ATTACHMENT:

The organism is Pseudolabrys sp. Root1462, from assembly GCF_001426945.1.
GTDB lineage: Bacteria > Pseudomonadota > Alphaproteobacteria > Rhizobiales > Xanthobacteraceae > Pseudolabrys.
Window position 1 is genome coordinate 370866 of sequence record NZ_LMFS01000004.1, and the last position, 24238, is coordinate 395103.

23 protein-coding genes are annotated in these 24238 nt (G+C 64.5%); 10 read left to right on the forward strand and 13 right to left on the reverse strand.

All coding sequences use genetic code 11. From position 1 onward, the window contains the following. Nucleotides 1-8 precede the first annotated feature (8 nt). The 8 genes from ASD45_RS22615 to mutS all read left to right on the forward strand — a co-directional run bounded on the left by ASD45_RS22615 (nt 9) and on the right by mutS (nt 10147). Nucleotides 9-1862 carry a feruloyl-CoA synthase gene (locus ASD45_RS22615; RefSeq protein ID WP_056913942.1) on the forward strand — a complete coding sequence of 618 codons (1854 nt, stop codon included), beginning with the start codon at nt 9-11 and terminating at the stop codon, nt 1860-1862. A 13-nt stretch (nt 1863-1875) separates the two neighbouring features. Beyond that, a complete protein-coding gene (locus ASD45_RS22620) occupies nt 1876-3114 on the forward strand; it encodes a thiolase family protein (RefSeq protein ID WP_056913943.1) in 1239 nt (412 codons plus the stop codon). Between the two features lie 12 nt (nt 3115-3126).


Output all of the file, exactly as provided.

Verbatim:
The organism is Pseudolabrys sp. Root1462, from assembly GCF_001426945.1.
GTDB lineage: Bacteria > Pseudomonadota > Alphaproteobacteria > Rhizobiales > Xanthobacteraceae > Pseudolabrys.
Window position 1 is genome coordinate 370866 of sequence record NZ_LMFS01000004.1, and the last position, 24238, is coordinate 395103.

23 protein-coding genes are annotated in these 24238 nt (G+C 64.5%); 10 read left to right on the forward strand and 13 right to left on the reverse strand.

All coding sequences use genetic code 11. From position 1 onward, the window contains the following. Nucleotides 1-8 precede the first annotated feature (8 nt). The 8 genes from ASD45_RS22615 to mutS all read left to right on the forward strand — a co-directional run bounded on the left by ASD45_RS22615 (nt 9) and on the right by mutS (nt 10147). Nucleotides 9-1862 carry a feruloyl-CoA synthase gene (locus ASD45_RS22615; RefSeq protein ID WP_056913942.1) on the forward strand — a complete coding sequence of 618 codons (1854 nt, stop codon included), beginning with the start codon at nt 9-11 and terminating at the stop codon, nt 1860-1862. A 13-nt stretch (nt 1863-1875) separates the two neighbouring features. Beyond that, a complete protein-coding gene (locus ASD45_RS22620) occupies nt 1876-3114 on the forward strand; it encodes a thiolase family protein (RefSeq protein ID WP_056913943.1) in 1239 nt (412 codons plus the stop codon). Between the two features lie 12 nt (nt 3115-3126).